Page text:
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International Collaborations in Behavioral and Social Sciences: Report of a Workshop measurements and the gains in external validity or generalizability of results from using multiple large datasets. For example, measures of aggression in separate studies conducted years apart in different countries using different assessments may be sufficiently comparable to be combined into a single dataset even if they are not identical. Or replications of earlier studies may be slightly different yet still sufficiently continuous with earlier work to permit combining their results. Attrition and change may occur in longitudinal studies, with new collaborators who were not involved in the original research design wishing to incorporate some of their own ideas. While identical measurements are optimal, researchers may be able to find ways to overcome modest differences in the measurement of related constructs using modern scaling methods. Given the unique work that can be accomplished using large longitudinal datasets, Huesmann sees an insistence on exactly identical measures as itself an impediment to some international research collaborations. In Alexandra Quittner’s research on chronic diseases, an obstacle to collaboration and the development of international datasets is the lack of readily available health-related quality-of-life measures. For research that addresses universal medical symptoms, measures and their validated translations need to be made free and readily available to facilitate others adding to them in the future. This would prevent others from having to continually reinvent measures that differ only minimally from those previously used. Substantive content and measurements are not the only challenges of datasets in international collaborations. Ownership and access also are delicate issues. As van de Vijver explained, ownership of data and control of access can reside with a principal investigator, a board of investigators, a granting institution, or a private company. Access may be limited for a more or less lengthy period. Data ownership and access are more complex and can be more problematic in international collaborations because researchers often enter a project with different expectations based on the standard practice in their home context. For international collaborations in particular, Huesmann described the further challenges that occur when trying to combine several datasets. These efforts are often complicated by preexisting agreements or restrictions regarding ownership and use of data. Torney-Purta suggested that the policies regarding data use and data management developed over decades by international research consortia such as IEA might be used as starting points for negotiation with collaborators in other projects.
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International Collaborations in Behavioral and Social Sciences: Report of a Workshop While individual researchers, institutions, and funding agencies may argue over data ownership and control, they are not the only agents staking a claim. The population under study also may consider itself to be the rightful owner. Jacqueline Goodnow described her experience with indigenous peoples in Australia who believed the dataset generated from their responses belonged solely to them. Any researchers wanting access to those data, or wanting to conduct research with this population in the future, will have to take this into account. Documenting and managing a dataset at the conclusion of a project demands more time and attention and consumes far more resources than many researchers (or funding agencies) anticipate. Management and documentation of international datasets raises a number of important issues, including different methods of cleaning data, treating missing data, handling late submissions, and scoring or weighting the data. The use of several versions of the basic dataset or of several scale variants under a common scale name can create even more serious problems. These difficulties are more likely to occur in cross-country collaborations than in research conducted at a single site. Coming to an agreement on how to manage the data and then providing sufficient resources to do so are important challenges for international research collaborations. The thorough documentation of international datasets for purposes of secondary analysis is also essential. Too often, according to Huesmann, a dataset is announced as being available for use but without sufficient information on its content, extent, or quality for a researcher to be able to determine whether or how to use it. While data are increasingly used in secondary data analysis, research projects typically are not designed or reported with this purpose in mind. As Van de Vijver lamented, “We are better at standardizing test administration than in standardizing data storage.” PUBLICATION AND DISSEMINATION Publishing the results of international studies can be more time consuming than for domestic projects, as it will entail revising manuscripts not only across languages and distances but also across different styles of professional and academic writing and etiquette regarding order of authorship. Manuscripts are sometimes dismissed by journal editors on the grounds that the constructs or measurements used across the study sites were not identical. Editors who have no experience in international research often fail to appreciate the important contributions such studies can make as long as their limitations are acknowledged.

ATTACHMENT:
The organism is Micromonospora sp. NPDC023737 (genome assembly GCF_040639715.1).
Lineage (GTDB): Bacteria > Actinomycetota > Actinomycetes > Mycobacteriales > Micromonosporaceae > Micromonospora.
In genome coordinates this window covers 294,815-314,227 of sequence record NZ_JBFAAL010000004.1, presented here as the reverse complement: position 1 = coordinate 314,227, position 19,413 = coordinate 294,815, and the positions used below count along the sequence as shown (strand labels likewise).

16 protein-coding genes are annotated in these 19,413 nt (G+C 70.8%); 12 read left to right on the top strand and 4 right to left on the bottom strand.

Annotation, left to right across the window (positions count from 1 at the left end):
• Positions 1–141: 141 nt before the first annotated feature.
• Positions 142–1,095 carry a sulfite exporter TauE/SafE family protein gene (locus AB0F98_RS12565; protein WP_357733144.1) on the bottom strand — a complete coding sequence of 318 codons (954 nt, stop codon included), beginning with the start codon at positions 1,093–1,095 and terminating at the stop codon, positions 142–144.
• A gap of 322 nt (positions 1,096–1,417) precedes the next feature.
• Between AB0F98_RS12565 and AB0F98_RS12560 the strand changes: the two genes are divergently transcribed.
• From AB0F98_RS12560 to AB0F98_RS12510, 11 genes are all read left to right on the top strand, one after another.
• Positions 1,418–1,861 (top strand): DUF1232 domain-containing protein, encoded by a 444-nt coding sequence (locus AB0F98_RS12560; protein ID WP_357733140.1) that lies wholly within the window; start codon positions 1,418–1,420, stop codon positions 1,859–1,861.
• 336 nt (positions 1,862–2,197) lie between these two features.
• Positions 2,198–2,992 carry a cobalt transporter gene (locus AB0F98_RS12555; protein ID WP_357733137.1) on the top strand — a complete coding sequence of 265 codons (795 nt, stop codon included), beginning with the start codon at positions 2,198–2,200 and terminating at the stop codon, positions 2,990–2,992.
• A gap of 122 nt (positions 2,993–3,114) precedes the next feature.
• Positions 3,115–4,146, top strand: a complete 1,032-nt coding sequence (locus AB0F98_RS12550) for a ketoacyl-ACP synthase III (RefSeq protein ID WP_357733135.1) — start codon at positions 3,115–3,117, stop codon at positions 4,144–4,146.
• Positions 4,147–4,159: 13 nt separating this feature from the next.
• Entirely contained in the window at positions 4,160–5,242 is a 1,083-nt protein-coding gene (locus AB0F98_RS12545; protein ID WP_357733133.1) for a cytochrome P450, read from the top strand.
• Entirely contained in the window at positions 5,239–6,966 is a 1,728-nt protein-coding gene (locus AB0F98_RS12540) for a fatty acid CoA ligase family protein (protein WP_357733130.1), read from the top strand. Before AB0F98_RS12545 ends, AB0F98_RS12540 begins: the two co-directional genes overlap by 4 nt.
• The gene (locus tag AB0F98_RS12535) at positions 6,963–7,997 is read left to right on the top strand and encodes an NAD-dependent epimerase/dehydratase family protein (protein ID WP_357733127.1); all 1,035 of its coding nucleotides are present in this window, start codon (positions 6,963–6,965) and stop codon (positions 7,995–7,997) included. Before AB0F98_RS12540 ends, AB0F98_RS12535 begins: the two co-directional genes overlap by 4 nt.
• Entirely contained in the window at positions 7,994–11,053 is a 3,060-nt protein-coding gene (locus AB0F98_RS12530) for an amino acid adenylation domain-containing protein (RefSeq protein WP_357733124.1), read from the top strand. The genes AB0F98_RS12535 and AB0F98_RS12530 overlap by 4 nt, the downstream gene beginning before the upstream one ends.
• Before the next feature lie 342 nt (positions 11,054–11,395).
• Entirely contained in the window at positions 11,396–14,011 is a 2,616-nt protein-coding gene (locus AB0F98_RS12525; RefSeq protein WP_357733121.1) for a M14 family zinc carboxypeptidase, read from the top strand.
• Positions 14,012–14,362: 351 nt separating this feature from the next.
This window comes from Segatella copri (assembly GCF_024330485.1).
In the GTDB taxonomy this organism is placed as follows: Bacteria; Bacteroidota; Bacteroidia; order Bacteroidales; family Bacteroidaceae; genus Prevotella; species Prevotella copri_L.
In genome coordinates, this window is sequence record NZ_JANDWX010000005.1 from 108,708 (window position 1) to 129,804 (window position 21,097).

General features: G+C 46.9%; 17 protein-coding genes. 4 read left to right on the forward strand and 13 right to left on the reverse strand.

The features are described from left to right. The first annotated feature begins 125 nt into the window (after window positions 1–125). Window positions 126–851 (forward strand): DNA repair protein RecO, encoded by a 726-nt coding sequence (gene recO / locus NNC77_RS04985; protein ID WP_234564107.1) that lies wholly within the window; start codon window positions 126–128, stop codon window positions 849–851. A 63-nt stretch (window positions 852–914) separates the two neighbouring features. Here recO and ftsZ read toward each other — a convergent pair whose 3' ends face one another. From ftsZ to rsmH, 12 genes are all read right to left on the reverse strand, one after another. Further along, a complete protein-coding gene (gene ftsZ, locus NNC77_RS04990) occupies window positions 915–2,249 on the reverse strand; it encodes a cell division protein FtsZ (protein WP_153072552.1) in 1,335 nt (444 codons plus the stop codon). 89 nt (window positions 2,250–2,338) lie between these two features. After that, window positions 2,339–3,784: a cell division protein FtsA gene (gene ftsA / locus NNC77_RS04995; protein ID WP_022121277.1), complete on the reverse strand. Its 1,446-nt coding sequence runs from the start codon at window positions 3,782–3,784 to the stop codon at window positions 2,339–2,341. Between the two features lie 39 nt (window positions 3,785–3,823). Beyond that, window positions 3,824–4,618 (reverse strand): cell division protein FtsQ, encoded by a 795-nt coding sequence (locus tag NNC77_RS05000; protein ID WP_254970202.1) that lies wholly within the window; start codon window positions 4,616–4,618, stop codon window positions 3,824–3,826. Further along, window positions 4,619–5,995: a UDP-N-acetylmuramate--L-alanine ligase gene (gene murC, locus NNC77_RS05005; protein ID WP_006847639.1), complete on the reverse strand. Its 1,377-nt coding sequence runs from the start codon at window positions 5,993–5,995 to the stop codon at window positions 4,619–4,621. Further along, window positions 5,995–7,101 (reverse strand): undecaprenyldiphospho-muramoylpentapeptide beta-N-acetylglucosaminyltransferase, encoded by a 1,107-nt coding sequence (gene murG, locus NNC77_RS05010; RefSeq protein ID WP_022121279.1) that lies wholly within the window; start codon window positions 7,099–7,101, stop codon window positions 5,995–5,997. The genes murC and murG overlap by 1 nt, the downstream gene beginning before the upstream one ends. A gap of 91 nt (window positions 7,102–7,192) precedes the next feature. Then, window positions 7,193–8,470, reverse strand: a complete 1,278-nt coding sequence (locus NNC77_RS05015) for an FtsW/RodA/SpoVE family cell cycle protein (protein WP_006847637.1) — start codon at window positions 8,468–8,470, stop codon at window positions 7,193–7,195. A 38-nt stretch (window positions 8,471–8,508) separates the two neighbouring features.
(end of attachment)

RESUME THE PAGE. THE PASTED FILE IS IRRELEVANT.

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International Collaborations in Behavioral and Social Sciences: Report of a Workshop Workshop participants expressed frustration with many journals’ insistence on a single format to which all articles must adhere, including implicit rules on the mode of argument as well as explicit rules about punctuation or grammar that are not internationally standard. Such rules generate obstacles that prevent international research from being shared and exclude collaborators who are unable to successfully navigate the maze of implicit and explicit rules required to have a submission accepted for publication. Study results also need to be made accessible to interested audiences beyond the academic or scientific community. This task is more challenging for international collaborations because of the multiple audiences across different nations—policymakers, health care providers, educators, and local communities. Workshop participants were clear that they were not trying to formulate policies themselves but thought it was important to make socially relevant results available to the widest extent possible, recognizing the challenges of doing so across multiple contexts and venues. It is important to plan how study methods and results will be communicated to the public since the activities of foreign researchers can raise suspicions or be misinterpreted. For example, when Charles Nelson was conducting research on institutionalized children in Romania, the research team was accused of trying to identify children for sale on the black market for adoption. Mark Nichter observed that if a researcher does not provide information and an interpretation of the study and its findings, someone else will. International researchers need to be particularly sensitive to how they are perceived in another country or at the local study site. Effort needs to be devoted to explaining a research project to various salient publics, not only at its conclusion but during study initiation and data collection. In summary, the numerous tasks involved in the formation and conduct of international collaborative projects extend their scope well beyond that of many domestic projects. Substantial differences will arise within a diverse research team, from relatively benign but sometimes problematic variations in practice to significant asymmetries of power between researchers from countries with different levels of research resources. The bureaucratic entanglements and cultural inappropriateness of ethics approval procedures, embodied in U.S. IRBs, are another serious hurdle. International collaborations raise important challenges for data management. Publishing and disseminating results will require extra effort and attention. Nevertheless, workshop participants were clearly convinced of the importance of conducting international research and the invaluable contributions that research can make to understanding human behavior.